Doji arranged for the Phoenix to accompany him back to the Scrorpion’s Mask. He was able to gain entry and the Pheonix began to rain the fires of heaven (actually the Fires of Osano-wo and Gaijin pepper, but close enough) down on the sake house. Our Ikoma meanwhile, in dark pajamas did his best impersonation of a ninja, taking out the guards that we did not see. The rest of the magistrates arrived moments later seeing our companions in battle (not knowing who started it) and joined in. Down below a great skirmish was fought between the guards and the heroes. Above Kazumichi stormed through the burning building until he found the Yasuki. The man was no great warrior, or even a mastermind courtier, but just a fat old man caught up in machinations bigger than himself. He was accompanied by a woman with a stern demeanor who was more than happy to watch Kazumichi cut him down. Afterwards she told him that he had just killed the only man who could redeem his father. She make the same offer but only if he would become her next subject. Doji Kazumichi saved his father’s honor, but lost his own that night.

The story ended with a weak woman staggering out of the Mask, stumbling to the ground and begging the bushi to stay their blades. Weakly she said “please wait. I am samurai.”

What rocked

Giving the player a grand exit like this was cool. He had a real “tribute” episode, which I appreciate. Made me think if spotlights in PTA.

Folding all of our character’s fates into one conflict was great. We were all interested because our own honor, or drinking house, or reputation, or whatever was on the line.

The final fight, thought we didn’t roll it out, was quite cool. Honestly, I doubt we would have had as cool a narrative if we use the dice.

The storyteller’s description of the Scorpion’s Mask was great. We all really reviled the patron by the time Doji faced him.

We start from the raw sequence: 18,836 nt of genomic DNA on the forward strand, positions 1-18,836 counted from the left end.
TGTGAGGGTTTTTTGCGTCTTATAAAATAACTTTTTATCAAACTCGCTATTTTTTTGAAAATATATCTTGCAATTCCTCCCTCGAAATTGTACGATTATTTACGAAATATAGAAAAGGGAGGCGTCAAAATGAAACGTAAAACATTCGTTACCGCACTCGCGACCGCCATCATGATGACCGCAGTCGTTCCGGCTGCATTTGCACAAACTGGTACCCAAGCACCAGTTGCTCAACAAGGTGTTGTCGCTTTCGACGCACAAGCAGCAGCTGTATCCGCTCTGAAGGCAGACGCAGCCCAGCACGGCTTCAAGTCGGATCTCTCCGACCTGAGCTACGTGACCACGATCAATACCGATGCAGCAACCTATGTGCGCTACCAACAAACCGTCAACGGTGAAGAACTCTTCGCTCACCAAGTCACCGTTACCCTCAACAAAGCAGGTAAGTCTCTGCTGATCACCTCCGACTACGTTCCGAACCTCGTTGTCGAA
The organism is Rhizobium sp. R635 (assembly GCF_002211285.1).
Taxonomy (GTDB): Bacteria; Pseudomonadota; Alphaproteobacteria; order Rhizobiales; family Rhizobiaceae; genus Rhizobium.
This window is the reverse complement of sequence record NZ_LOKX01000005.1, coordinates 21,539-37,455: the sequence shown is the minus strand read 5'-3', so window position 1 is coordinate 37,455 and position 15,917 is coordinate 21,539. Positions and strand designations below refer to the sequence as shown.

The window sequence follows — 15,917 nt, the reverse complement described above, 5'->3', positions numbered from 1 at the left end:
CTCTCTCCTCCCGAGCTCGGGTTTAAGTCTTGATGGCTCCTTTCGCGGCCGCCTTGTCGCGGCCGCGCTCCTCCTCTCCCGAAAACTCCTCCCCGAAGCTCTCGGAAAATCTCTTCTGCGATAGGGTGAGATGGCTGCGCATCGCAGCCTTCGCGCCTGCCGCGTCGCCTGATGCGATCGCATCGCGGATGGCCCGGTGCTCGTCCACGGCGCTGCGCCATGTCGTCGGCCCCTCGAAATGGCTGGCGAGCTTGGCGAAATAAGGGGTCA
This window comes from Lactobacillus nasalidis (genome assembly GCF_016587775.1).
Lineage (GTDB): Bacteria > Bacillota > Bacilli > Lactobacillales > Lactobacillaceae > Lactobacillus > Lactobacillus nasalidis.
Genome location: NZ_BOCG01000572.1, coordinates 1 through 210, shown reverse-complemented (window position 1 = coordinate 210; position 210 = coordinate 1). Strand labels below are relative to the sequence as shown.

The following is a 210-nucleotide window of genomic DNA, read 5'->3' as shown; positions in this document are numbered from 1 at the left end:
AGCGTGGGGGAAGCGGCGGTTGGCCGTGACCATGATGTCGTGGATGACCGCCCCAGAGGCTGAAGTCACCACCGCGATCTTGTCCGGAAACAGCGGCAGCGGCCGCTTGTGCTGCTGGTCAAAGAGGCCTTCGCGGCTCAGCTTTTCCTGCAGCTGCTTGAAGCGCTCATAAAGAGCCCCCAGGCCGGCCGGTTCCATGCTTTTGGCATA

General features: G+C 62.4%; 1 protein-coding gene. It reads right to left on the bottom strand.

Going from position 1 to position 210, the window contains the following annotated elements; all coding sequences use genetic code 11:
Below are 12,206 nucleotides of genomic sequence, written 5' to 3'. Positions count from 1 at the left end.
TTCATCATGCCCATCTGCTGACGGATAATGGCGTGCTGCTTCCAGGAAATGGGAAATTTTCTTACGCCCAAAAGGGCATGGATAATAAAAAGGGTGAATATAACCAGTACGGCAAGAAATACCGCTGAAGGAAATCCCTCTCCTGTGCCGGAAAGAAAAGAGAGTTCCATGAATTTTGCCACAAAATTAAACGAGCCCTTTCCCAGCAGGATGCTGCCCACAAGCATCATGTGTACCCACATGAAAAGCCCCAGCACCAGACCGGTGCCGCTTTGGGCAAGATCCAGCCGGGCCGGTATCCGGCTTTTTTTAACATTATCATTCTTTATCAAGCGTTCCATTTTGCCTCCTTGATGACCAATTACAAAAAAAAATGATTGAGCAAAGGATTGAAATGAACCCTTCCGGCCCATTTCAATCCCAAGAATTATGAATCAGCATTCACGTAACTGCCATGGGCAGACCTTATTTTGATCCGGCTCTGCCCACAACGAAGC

Bringing the Kolat in was cool. I’d like to see more of them.

What could have been improved.

I never, for a second, believed we would fail. So even though more and more kept getting put on the line, that just made me all the more assured that we would win. In fact, we never really learned the “win condition” but killing the Yasuki, making a deal with the Kolat and burning down the place seemed to satisfy it. I’m not sure what the best solution would have been, but I think it would have been great to see Doji trading in stakes to get what he wants. For example: Of all the things on the line, he’s got to start giving them up to progress. Will Mirumoto’s shame be spread? Well, I’d rather not… but I can’t go further without letting that leak… so okay I give that up and progress. This way we’d all be wondering… what is he going to give up next? Will it be the thing I care about? Maybe that would feel too much like one player was hurting the others and could have hurt feelings. Not sure.

I really didn’t’ see a solution other than “let’s go burn down the building”. I think the storyteller would have been open to other ideas but we didn’t come up with any (except ones we knew the Doji wouldn’t follow because of the public dishonor he’d face), so in the end it came down to “kick down the door and kill them all.” I would have really liked to see an actual courtier duel between Doji, Yasuki and/or the Kolat lady. Something where some exposition could have happened and maybe we had other paths to take. The choice we made was fun, but it didn’t feel in keeping with our characters. (I mean really, how many of them really think its okay to commit breaking and entering, mass murder, arson, destruction of propery, etc.) We lost s lot of honor by following this approach, which I thought was good (we should lose honor for doing that), but I kept thinking “I wish I was playing a character who could have found a better way to do this”.